1885-1908 Congo Free State. Entirely focussed on extraction of wealth at any human cost, the number of bullets shipped into districts correlated with the amount of rubber shipped out. Profound social upheaval, distrust of government and extremely high infertility (because of STDS spread through rape) were the results
1908-1960 Belgian paternalism: Basic political rights could be withheld indefinitely as long as material and spiritual needs of people were met by the state. Economy controlled by a small number of Belgian owned mining and export concerns. Directly forced labor and indirectly coerced labor in mines and in plantation agricultural; compulsory cultivation of cotton or food for urban dwellers for those who stayed on their own land.
early 1950s Labor unrest and labor militancy in Shaba (Katanga) copper mining region
1952 Belgians envision eventual independence, urge interracial interaction, do not allow political
1957-1959† Political groups emerge as Belgians allow city level elections, these all have an ethnic/regional dimension, except Lumumbaís MNC.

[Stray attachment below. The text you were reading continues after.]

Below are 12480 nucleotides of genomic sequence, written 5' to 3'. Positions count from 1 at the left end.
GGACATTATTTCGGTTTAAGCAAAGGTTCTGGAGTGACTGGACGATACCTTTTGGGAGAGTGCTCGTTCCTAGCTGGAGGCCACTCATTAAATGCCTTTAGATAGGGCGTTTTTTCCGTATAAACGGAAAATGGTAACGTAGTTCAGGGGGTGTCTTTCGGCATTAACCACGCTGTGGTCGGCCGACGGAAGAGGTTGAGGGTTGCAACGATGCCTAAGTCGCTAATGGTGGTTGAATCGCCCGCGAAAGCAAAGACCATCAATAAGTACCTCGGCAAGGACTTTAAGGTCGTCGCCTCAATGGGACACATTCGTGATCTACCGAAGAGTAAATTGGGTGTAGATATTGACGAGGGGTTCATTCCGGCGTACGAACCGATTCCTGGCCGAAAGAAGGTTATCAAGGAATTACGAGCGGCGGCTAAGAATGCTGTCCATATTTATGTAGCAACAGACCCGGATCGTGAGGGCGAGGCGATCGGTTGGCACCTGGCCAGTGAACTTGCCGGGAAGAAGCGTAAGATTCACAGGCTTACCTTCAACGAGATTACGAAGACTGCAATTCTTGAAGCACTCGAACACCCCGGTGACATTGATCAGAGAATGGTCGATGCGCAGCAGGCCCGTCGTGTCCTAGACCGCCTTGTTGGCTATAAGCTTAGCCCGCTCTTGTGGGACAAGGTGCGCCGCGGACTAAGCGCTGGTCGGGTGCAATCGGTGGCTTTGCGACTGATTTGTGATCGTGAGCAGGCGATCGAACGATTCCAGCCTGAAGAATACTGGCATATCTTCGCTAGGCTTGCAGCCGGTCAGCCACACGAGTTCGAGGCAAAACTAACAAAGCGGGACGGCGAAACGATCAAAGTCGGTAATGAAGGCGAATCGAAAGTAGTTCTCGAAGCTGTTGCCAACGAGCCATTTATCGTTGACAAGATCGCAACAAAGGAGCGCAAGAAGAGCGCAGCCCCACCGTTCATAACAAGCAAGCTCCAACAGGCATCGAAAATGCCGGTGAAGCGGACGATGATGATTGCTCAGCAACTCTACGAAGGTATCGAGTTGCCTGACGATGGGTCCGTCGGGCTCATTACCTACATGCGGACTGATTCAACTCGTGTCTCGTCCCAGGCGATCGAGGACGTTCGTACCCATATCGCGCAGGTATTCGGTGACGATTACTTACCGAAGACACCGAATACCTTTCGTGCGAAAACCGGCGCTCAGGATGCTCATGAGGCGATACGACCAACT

1960 Independent government a fragile coalition of Lumumba and Kasavubu, whose ethnic/regional base was the Bas-Congo, people jealous of othersí participation in the Kinshasa economy.
1961 Mobutu takes over briefly, Lumumba assassinated with participation of the CIA, who feared his strong labor orientation and feared he would ally Congo with the Soviet bloc.
The institutional basis of the state disintegrates, the army revolts, Katanga, the copper mining province, with Lubumbashi in it, secedes. Secession is strongly supported by the 31,000 Europeans living there, and tacitly supported by the Belgian state, that supplies military, economic, and technical support. Mercenaries are recruited in Belgium to create a Katangan army.
1963†† Katanga secession finally ends with defeat by UN forces, that had been held powerless for part of the time they were present.
1964 Rural insurgency in 5 out of 21 provinces, caused by neglect of rural sector, extreme wealth and corruption of political elite, administrative inefficiency. Mulele was a key leader. Half of the country and 7 out of 21 capitals in rebel hands by the end of the year.
1964 Central government calls in Belgian/American mercenaries, including some that had fought on Katangaís side, in a brutal war with atrocities on both sides, the central government regains control of the country.
1965 Mobutuís second coup. Mobutu entrenches personal rule by granting power, privileges and material goods in return for the support, loyalty and obedience of officials and administrators, and in turn Mobutu receives unqualified support from the U.S. government, Belgium, and international mining interests.